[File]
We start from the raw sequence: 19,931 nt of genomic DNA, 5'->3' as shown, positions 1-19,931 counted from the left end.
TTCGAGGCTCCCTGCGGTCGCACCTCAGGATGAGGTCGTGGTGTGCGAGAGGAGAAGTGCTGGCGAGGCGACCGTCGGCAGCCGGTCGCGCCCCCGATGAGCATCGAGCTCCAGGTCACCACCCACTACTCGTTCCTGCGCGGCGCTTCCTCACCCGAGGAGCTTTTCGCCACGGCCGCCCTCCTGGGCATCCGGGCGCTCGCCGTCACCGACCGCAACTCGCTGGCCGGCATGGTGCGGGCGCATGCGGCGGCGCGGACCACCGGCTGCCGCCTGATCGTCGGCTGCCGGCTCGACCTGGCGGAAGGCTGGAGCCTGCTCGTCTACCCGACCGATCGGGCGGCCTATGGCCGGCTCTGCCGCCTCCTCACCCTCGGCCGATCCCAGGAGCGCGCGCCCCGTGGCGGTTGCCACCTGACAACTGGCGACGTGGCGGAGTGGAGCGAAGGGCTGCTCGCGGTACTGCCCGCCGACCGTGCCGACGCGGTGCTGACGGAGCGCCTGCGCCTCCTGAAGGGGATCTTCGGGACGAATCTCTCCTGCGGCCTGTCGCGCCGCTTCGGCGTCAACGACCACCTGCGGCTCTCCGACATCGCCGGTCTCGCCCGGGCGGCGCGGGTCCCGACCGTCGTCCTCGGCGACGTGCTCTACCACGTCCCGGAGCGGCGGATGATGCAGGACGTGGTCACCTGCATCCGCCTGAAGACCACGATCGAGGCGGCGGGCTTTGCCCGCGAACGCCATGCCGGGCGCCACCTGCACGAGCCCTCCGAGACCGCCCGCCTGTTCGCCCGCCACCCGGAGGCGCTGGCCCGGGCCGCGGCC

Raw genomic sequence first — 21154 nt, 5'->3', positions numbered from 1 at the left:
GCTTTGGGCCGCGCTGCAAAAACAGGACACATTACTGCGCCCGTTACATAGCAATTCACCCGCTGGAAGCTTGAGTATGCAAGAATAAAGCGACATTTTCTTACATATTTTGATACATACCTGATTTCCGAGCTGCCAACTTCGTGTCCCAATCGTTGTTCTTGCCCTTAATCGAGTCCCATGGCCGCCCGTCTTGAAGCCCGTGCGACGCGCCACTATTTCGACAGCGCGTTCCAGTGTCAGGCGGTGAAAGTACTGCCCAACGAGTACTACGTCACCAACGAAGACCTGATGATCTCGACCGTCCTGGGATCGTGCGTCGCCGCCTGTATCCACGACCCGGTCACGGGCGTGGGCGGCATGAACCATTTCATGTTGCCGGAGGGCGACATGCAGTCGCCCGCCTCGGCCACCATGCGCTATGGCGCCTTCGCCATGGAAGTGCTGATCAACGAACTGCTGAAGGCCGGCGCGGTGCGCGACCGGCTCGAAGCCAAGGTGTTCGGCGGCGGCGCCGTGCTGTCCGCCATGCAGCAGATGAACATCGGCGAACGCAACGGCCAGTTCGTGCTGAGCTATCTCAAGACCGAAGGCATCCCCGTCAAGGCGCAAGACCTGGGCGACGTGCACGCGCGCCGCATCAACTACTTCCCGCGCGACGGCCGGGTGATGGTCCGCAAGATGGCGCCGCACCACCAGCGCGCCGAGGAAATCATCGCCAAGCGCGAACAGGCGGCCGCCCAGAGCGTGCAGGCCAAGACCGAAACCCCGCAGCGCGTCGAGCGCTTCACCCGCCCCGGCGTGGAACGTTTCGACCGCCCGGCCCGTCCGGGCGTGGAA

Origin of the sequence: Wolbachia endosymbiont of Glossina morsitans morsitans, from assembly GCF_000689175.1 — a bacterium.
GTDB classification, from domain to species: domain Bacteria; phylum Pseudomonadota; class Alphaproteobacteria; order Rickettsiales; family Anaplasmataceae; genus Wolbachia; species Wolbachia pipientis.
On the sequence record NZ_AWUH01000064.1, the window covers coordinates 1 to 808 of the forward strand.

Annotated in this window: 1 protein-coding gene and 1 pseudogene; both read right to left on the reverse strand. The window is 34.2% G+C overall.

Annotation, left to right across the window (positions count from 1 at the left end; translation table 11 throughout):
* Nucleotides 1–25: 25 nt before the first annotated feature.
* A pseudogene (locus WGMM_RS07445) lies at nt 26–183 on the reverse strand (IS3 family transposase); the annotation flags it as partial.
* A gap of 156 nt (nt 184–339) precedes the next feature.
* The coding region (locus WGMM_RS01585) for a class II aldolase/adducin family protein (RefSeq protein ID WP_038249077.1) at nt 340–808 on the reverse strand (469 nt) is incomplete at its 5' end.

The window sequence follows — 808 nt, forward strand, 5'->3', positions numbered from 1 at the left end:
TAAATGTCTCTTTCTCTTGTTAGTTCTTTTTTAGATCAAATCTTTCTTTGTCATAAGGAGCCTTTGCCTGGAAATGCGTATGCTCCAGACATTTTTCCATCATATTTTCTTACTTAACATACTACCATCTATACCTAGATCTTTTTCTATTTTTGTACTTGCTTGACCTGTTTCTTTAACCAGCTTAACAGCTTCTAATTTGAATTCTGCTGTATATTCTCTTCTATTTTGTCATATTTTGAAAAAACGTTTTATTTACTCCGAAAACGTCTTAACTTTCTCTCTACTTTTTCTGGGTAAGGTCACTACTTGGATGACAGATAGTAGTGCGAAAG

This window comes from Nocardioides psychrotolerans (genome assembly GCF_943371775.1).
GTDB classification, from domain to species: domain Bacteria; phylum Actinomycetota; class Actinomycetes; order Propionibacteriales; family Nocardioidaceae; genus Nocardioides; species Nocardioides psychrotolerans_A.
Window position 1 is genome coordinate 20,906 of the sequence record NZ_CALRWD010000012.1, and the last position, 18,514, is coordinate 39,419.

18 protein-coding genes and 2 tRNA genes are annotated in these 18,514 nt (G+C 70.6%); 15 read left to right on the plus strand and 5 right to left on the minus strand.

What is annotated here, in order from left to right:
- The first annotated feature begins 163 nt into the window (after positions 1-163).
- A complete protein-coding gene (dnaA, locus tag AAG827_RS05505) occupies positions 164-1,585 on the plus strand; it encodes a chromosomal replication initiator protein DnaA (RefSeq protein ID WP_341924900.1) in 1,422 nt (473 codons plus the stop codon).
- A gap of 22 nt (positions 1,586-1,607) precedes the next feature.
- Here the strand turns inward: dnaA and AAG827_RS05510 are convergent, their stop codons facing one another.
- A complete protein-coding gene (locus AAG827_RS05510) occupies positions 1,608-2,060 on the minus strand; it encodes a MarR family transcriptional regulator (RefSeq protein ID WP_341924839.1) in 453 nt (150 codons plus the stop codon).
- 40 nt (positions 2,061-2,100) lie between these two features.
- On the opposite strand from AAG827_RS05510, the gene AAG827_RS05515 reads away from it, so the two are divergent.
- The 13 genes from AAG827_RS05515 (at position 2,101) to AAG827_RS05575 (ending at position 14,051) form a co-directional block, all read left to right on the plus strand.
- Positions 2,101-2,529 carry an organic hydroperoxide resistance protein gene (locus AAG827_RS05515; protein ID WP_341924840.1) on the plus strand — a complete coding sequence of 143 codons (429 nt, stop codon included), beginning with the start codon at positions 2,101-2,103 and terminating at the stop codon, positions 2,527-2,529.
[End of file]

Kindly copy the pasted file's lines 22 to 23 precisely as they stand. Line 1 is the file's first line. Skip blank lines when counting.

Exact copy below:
- A complete protein-coding gene (dnaA, locus tag AAG827_RS05505) occupies positions 164-1,585 on the plus strand; it encodes a chromosomal replication initiator protein DnaA (RefSeq protein ID WP_341924900.1) in 1,422 nt (473 codons plus the stop codon).
- A gap of 22 nt (positions 1,586-1,607) precedes the next feature.